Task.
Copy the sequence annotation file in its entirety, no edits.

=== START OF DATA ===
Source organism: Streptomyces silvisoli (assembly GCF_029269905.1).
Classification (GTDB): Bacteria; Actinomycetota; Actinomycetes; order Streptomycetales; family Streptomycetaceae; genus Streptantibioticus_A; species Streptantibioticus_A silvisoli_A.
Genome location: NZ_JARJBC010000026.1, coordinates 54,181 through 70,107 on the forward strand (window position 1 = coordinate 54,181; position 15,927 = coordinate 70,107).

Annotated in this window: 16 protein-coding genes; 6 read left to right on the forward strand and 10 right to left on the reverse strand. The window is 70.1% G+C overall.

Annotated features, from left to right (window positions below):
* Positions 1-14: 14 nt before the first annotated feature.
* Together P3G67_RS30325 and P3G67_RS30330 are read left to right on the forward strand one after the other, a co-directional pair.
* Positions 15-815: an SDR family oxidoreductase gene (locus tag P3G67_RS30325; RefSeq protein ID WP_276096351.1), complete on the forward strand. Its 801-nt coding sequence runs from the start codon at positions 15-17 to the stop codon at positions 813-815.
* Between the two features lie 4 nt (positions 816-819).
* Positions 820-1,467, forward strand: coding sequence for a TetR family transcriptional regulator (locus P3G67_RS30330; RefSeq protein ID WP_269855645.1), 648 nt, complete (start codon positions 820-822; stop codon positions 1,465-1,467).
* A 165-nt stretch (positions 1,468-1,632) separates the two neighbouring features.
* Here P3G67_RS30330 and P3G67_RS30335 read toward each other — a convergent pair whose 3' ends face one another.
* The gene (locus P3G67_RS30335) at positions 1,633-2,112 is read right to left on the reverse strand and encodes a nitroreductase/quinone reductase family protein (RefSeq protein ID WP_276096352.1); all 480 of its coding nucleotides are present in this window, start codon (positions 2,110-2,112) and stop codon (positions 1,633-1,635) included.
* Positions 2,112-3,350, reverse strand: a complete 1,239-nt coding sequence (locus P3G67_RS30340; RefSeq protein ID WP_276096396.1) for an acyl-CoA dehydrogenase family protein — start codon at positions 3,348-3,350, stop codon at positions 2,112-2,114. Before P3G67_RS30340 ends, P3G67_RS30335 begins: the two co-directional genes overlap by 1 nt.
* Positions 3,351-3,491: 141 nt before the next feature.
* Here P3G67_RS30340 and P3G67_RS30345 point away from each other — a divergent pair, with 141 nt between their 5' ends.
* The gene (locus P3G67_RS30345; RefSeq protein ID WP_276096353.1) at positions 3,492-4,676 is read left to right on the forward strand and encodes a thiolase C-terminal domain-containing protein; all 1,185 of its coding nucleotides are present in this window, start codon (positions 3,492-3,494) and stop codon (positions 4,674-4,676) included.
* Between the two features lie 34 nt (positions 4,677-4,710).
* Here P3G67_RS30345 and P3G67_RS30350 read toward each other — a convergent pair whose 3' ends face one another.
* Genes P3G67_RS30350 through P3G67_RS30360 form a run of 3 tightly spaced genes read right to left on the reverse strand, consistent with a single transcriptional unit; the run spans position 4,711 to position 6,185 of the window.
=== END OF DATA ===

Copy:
Source organism: Streptomyces silvisoli (assembly GCF_029269905.1).
Classification (GTDB): Bacteria; Actinomycetota; Actinomycetes; order Streptomycetales; family Streptomycetaceae; genus Streptantibioticus_A; species Streptantibioticus_A silvisoli_A.
Genome location: NZ_JARJBC010000026.1, coordinates 54,181 through 70,107 on the forward strand (window position 1 = coordinate 54,181; position 15,927 = coordinate 70,107).

Annotated in this window: 16 protein-coding genes; 6 read left to right on the forward strand and 10 right to left on the reverse strand. The window is 70.1% G+C overall.

Annotated features, from left to right (window positions below):
* Positions 1-14: 14 nt before the first annotated feature.
* Together P3G67_RS30325 and P3G67_RS30330 are read left to right on the forward strand one after the other, a co-directional pair.
* Positions 15-815: an SDR family oxidoreductase gene (locus tag P3G67_RS30325; RefSeq protein ID WP_276096351.1), complete on the forward strand. Its 801-nt coding sequence runs from the start codon at positions 15-17 to the stop codon at positions 813-815.
* Between the two features lie 4 nt (positions 816-819).
* Positions 820-1,467, forward strand: coding sequence for a TetR family transcriptional regulator (locus P3G67_RS30330; RefSeq protein ID WP_269855645.1), 648 nt, complete (start codon positions 820-822; stop codon positions 1,465-1,467).
* A 165-nt stretch (positions 1,468-1,632) separates the two neighbouring features.
* Here P3G67_RS30330 and P3G67_RS30335 read toward each other — a convergent pair whose 3' ends face one another.
* The gene (locus P3G67_RS30335) at positions 1,633-2,112 is read right to left on the reverse strand and encodes a nitroreductase/quinone reductase family protein (RefSeq protein ID WP_276096352.1); all 480 of its coding nucleotides are present in this window, start codon (positions 2,110-2,112) and stop codon (positions 1,633-1,635) included.
* Positions 2,112-3,350, reverse strand: a complete 1,239-nt coding sequence (locus P3G67_RS30340; RefSeq protein ID WP_276096396.1) for an acyl-CoA dehydrogenase family protein — start codon at positions 3,348-3,350, stop codon at positions 2,112-2,114. Before P3G67_RS30340 ends, P3G67_RS30335 begins: the two co-directional genes overlap by 1 nt.
* Positions 3,351-3,491: 141 nt before the next feature.
* Here P3G67_RS30340 and P3G67_RS30345 point away from each other — a divergent pair, with 141 nt between their 5' ends.
* The gene (locus P3G67_RS30345; RefSeq protein ID WP_276096353.1) at positions 3,492-4,676 is read left to right on the forward strand and encodes a thiolase C-terminal domain-containing protein; all 1,185 of its coding nucleotides are present in this window, start codon (positions 3,492-3,494) and stop codon (positions 4,674-4,676) included.
* Between the two features lie 34 nt (positions 4,677-4,710).
* Here P3G67_RS30345 and P3G67_RS30350 read toward each other — a convergent pair whose 3' ends face one another.
* Genes P3G67_RS30350 through P3G67_RS30360 form a run of 3 tightly spaced genes read right to left on the reverse strand, consistent with a single transcriptional unit; the run spans position 4,711 to position 6,185 of the window.